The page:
Tiger Woods was on his game, and so were most of the world’s best golfers Thursday in the Cadillac Championship in Miami.
Except for the world’s No. 1 player.
Woods made nine birdies on the Blue Monster at Doral for a 6-under 66 that put him in a five-way share of the lead with Masters champion Bubba Watson, former U.S. Open champion Graeme McDowell, Spain’s Sergio Garcia and Sweden’s Freddie Jacobson.
This World Golf Championship lived up to its name with Phil Mickelson, Steve Stricker and Hunter Mahan among those one shot behind.
But it was another rough day for Rory McIlroy.
The world No. 1 hit only three fairways and made six bogeys that kept him at par or worse on a perfect day for scoring. Despite making a 15-foot eagle putt on the par-5 first hole, and lacing a 5-iron over the water for another eagle attempt on the par-5 eighth that narrowly missed, the best he could manage was a 73.
McIlroy has yet to break par this year.
“It was a bit of a struggle, to be honest,” McIlroy said to Sky Sports. “Hit some good shots. Hit some not-so-good shots. As I’ve been saying all week, this is a work in progress, and I’m working at it and I’m staying patient.”
He declined to speak to reporters, grabbing a quick lunch and smiling at screaming fans who wanted his autograph as he headed to the practice range.
McIlroy played alongside No. 2 Woods and No. 3 Luke Donald, and while this essentially is a home game for Woods having won three times at Doral, the occasional shouts of “You’re the real No. 1, Tiger” rang true.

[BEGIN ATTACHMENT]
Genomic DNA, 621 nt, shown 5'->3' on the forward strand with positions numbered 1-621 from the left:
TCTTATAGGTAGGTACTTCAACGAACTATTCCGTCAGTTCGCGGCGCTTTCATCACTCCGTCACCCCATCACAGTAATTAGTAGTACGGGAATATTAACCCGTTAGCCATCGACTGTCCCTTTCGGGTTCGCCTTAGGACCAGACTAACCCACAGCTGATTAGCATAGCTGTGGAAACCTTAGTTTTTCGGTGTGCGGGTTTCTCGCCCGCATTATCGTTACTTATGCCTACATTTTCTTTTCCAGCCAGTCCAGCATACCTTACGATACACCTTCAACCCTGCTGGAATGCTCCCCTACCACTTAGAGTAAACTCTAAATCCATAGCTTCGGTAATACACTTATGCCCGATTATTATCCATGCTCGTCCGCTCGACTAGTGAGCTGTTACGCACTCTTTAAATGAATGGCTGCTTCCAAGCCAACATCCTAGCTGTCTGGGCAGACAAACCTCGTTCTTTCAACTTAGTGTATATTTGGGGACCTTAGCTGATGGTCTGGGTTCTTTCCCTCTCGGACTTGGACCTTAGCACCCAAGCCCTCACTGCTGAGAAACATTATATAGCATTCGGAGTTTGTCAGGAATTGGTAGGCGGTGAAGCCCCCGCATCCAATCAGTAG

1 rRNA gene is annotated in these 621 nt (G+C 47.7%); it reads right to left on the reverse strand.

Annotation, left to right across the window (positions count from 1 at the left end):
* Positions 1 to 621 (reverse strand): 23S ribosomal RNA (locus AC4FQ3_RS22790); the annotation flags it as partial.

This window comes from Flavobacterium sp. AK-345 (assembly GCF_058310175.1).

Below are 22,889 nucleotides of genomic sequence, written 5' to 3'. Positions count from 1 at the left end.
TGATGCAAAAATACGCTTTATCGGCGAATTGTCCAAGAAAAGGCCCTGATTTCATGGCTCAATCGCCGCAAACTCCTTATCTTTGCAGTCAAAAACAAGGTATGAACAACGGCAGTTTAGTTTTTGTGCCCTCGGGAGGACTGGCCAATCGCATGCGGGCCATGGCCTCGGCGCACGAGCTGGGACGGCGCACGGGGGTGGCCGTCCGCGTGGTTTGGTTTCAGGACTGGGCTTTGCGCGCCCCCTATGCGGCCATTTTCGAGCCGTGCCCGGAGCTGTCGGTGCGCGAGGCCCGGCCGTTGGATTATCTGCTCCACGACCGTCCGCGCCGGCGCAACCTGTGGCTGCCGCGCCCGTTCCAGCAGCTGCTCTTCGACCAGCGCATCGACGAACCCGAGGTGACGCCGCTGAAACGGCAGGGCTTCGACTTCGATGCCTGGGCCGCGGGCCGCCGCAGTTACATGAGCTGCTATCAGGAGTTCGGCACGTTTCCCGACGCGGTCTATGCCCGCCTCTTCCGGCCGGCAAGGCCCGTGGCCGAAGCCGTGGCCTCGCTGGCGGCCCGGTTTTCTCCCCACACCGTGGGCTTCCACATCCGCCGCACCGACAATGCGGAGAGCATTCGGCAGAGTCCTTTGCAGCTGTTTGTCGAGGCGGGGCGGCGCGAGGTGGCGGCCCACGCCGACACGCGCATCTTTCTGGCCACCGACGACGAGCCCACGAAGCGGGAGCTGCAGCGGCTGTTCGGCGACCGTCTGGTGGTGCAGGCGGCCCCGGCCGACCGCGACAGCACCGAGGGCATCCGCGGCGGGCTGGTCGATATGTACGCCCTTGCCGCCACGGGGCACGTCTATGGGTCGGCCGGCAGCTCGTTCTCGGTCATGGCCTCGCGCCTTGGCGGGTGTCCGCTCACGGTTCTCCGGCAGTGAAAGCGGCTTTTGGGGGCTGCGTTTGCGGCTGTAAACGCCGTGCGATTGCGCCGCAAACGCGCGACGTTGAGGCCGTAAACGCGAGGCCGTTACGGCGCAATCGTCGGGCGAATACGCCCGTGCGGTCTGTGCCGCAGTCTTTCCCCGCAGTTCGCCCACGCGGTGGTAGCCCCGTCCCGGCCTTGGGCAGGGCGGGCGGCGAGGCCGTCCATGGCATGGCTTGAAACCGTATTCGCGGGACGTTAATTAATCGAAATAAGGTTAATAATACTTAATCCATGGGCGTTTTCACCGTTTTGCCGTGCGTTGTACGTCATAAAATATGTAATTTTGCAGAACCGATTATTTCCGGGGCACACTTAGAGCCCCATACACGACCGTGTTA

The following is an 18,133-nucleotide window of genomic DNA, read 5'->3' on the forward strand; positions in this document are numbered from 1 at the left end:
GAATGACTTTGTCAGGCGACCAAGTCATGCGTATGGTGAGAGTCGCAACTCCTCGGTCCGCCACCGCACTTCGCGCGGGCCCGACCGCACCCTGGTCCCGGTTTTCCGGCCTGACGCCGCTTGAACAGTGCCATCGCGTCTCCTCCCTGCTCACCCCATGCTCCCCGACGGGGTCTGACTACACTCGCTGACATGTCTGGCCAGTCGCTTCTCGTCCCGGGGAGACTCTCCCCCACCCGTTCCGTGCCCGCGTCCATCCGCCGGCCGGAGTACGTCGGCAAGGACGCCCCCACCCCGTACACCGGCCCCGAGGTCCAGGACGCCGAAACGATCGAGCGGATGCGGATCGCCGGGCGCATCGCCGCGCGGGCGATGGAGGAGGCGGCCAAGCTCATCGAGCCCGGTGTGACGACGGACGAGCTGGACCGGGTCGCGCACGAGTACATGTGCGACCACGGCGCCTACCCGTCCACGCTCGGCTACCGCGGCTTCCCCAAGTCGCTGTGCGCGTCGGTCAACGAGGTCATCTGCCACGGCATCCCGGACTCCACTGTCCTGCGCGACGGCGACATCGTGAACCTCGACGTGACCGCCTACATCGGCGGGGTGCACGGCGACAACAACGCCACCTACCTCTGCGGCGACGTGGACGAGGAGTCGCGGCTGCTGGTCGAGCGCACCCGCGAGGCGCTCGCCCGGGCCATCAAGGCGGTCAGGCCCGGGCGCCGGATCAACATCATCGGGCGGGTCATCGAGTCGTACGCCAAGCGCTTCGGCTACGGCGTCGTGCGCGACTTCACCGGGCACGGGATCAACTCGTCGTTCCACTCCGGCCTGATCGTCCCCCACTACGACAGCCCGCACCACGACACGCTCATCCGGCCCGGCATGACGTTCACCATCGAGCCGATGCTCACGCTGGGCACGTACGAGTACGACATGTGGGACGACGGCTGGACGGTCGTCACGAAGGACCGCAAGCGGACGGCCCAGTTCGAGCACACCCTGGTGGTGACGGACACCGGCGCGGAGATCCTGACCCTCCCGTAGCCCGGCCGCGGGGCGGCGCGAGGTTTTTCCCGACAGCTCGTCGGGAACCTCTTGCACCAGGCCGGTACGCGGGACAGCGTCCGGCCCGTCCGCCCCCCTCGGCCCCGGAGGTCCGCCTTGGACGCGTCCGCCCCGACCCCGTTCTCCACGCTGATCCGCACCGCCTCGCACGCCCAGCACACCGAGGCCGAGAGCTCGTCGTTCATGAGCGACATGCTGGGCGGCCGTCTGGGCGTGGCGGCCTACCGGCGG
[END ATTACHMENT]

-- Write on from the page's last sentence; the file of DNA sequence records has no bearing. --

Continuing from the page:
Coming off a pedestrian performance a week ago at the Honda Classic, Woods looked sharp in most aspects of his game, except for a few lapses with his chipping. He wasted two early birdies with a three-putt bogey on the 13th hole and a delicate flop shot that he flubbed on the 14th, leading to another bogey. His chip up the slope on the third didn’t reach the green for another bogey.
That’s all that was wrong.
He holed two long birdie putts, including a sliding, slippery putt from about 40 feet on the par-3 fourth hole, and missed four reasonable chances inside 15 feet. His final birdie was on the par-5 eighth, when he had to lay up from a fairway bunker and hit a wedge that stopped 2 feet from the hole.
“It was certainly a day that could have been a little lower,” said Woods, who was selected for random drug testing after his round.
Just about everyone could say that in these conditions.
Garcia and McDowell were in the same group. Not only did they have bogey-free rounds, both birdied the same four holes. Jacobson made two eagles in a span of three holes, both times hitting a 5-wood onto the green to just over 12 feet.
Watson played in the group with Mickelson and Stricker, and they were a collective 16-under par.
Stricker had a chance to tie for the lead except he missed a 4-foot birdie putt on the final hole. Mickelson, as usual, kept it entertaining. He pulled his tee shot on the 17th hole and his ball stopped rolling on a cart path after it traveled some 450 yards. He purposely took a free drop on the path to avoid the rough, and chipped to about 5 feet for birdie.
“You hit the ball in as much trouble as I do off the tee, you learn to hit those kinds of shots and have enough practice at it,” Mickelson said. “I knew what was going to happen.”
TIE IN PUERTO RICO
Andres Romero made two late bogeys to drop into a tie for the first-round lead at the Puerto Rico Open in Rio Grande with Cameron Percy at 7-under 65. The pair lead by one shot over Blayne Barber and Jon Curran.
Romero, an Argentine player who won the PGA Tour’s 2008 New Orleans event and the European Tour’s 2007 Deutsche Bank tournament, had an eagle and seven birdies on his first 15 holes to reach 9 under before falling back.
Capital High graduate Andres Gonzalez opened with a 4-over 76.
PUTNAMS 3 OFF PACE
Michael and Andrew Putnam opened the first round of the Chile Classic in Santiago with 5-under 67s to trail leader Whee Kim by three shots.
The brothers from University Place were in a logjam of 11 other golfers who were tied for ninth.